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Editorial: What the campaign to stop mass deportations can mean for the left

THE campaign to stop next week’s scheduled deportation flight will test how effectively our movement can protect people threatened by the Conservative government.

The first mass deportation to Jamaica for a year matters to ministers like Home Secretary Priti Patel, who has been tasked by Boris Johnson with looking at ways of deporting people faster.

It will indicate how tough the opposition will be to their plans to render Britain’s immigration regime even harsher.

Black Activists Rising Against Cuts founder Zita Holbourne is right to link the planned mass deportation to the Windrush scandal, where black British citizens with every right to reside here faced illegal deportation and theft of their rights by the Theresa May government.

Windrush was a defeat for May. The Immigration Act 2014 which paved the way for the racist targeting of British citizens (as Labour’s Diane Abbott had warned her it would) was her own creation as the home secretary in David Cameron’s government.

Determined campaigning by anti-racism activists, combined with relentless parliamentary pressure led by Abbott, forced out her own home secretary Amber Rudd.

But few victims of Windrush have been compensated. Nor have lessons been learned. Given Johnson’s long record of race-baiting, there is a danger he will conclude it is both possible and politically rewarding to intensify the “hostile environment” championed by governments since 2010.

This throws down a gauntlet to Labour, whose record on opposing racism was distinctly mixed before Jeremy Corbyn’s election gave it its first principled anti-racist leadership in decades.

It is extremely welcome that MPs including Abbott but also the newly elected Claudia Webbe, Bell Ribeiro-Addy, Florence Eshalomi and Zahra Sultana joined the anti-deportation protest on Thursday night.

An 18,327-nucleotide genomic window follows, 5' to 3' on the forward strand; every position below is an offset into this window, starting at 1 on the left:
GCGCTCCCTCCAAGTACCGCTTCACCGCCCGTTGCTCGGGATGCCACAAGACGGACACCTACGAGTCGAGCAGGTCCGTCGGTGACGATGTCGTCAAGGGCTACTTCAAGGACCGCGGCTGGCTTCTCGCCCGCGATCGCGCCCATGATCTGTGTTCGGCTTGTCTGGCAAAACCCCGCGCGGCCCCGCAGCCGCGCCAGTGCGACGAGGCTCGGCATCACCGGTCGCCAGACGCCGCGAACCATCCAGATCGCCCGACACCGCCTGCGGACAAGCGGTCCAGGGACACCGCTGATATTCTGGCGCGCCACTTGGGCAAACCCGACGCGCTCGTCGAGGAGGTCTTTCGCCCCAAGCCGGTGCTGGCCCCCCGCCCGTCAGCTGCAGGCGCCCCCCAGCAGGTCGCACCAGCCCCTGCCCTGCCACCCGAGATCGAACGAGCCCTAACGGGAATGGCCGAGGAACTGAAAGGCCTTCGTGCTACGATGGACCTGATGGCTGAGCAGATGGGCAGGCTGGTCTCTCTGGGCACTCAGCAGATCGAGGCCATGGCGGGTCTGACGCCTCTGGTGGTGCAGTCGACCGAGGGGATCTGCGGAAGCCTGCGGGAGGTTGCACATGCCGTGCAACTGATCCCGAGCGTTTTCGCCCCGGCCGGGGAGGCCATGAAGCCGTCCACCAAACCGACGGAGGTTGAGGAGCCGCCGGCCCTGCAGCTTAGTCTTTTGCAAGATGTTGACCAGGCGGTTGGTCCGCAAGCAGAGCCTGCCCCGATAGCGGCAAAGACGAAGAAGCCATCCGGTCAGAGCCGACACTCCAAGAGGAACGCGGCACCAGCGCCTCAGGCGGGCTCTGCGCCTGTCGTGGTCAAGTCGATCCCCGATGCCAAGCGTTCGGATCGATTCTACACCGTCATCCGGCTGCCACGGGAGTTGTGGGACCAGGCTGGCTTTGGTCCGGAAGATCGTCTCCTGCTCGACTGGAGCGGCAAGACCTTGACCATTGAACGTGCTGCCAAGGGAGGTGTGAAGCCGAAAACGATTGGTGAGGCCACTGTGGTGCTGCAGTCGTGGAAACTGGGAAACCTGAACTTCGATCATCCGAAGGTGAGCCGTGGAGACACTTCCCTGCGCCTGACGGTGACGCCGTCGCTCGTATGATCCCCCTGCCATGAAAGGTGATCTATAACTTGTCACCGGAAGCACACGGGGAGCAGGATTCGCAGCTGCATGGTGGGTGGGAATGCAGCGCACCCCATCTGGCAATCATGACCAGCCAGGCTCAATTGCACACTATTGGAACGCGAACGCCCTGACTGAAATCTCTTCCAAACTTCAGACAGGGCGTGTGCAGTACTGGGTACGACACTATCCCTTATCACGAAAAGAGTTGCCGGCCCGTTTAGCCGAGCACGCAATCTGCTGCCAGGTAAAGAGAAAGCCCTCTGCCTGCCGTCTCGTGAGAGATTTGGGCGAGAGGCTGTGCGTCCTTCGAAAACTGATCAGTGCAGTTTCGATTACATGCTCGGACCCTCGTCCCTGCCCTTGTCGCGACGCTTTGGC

With many of those scheduled for deportation facing threats to their lives, every voice matters when it comes to stopping the flight.

But Labour’s ability to mobilise in defence of communities under attack will also be crucial to the party’s recovery.

That might seem counterintuitive for those wedded to Blairite notions of triangulation.

Looking “tough on immigration” was always part of the Labour right’s political playbook. A wing of the party unable to confront the economic dislocation caused by deregulation and a “flexible labour market” based on high unemployment, precarious work and undercutting may grasp at a more simplistic and misleading “lesson” from the loss of the Brexit-supporting Midlands and north: that attacking immigrants works.

For trade unionists, such an approach is unacceptable: as Laura Pidcock notes in her valuable Letter to the Movement, “when we talk about immigration, we need to be clear that as socialists and internationalists our position is based on anti-racist principles.”

And despite the justified fears that a Johnson premiership raises in black and Muslim communities, there is no reason for anti-racists in Britain to despair.

Studies and polls, including the 2018 British Social Attitudes Survey, show that not only has hostility to immigrants declined since 2016, but more British people view immigration positively than negatively — the reverse of the situation in most of our European neighbours. 

This doesn’t mean that anti-racists can relax. A simultaneous rise in hate crimes shows that a racist minority have felt emboldened by the recent course of British politics, including by the EU referendum result and Johnson’s election in December.

But the statistics show that if racists might interpret Brexit as an endorsement of their prejudices, millions upon millions of people do not.

The recent furore over a racist poster in a Norwich tower block declaring that “we do not tolerate” people speaking languages other than English is instructive. The block’s residents quickly came together to reject the message and isolate the perpetrator.

The Conservatives will always seek to divide workers. But there is nothing inevitable about their succeeding. The labour movement’s future depends on its ability to unite communities, whether against racist deportations, attacks on services or exploitation by ruthless employers.

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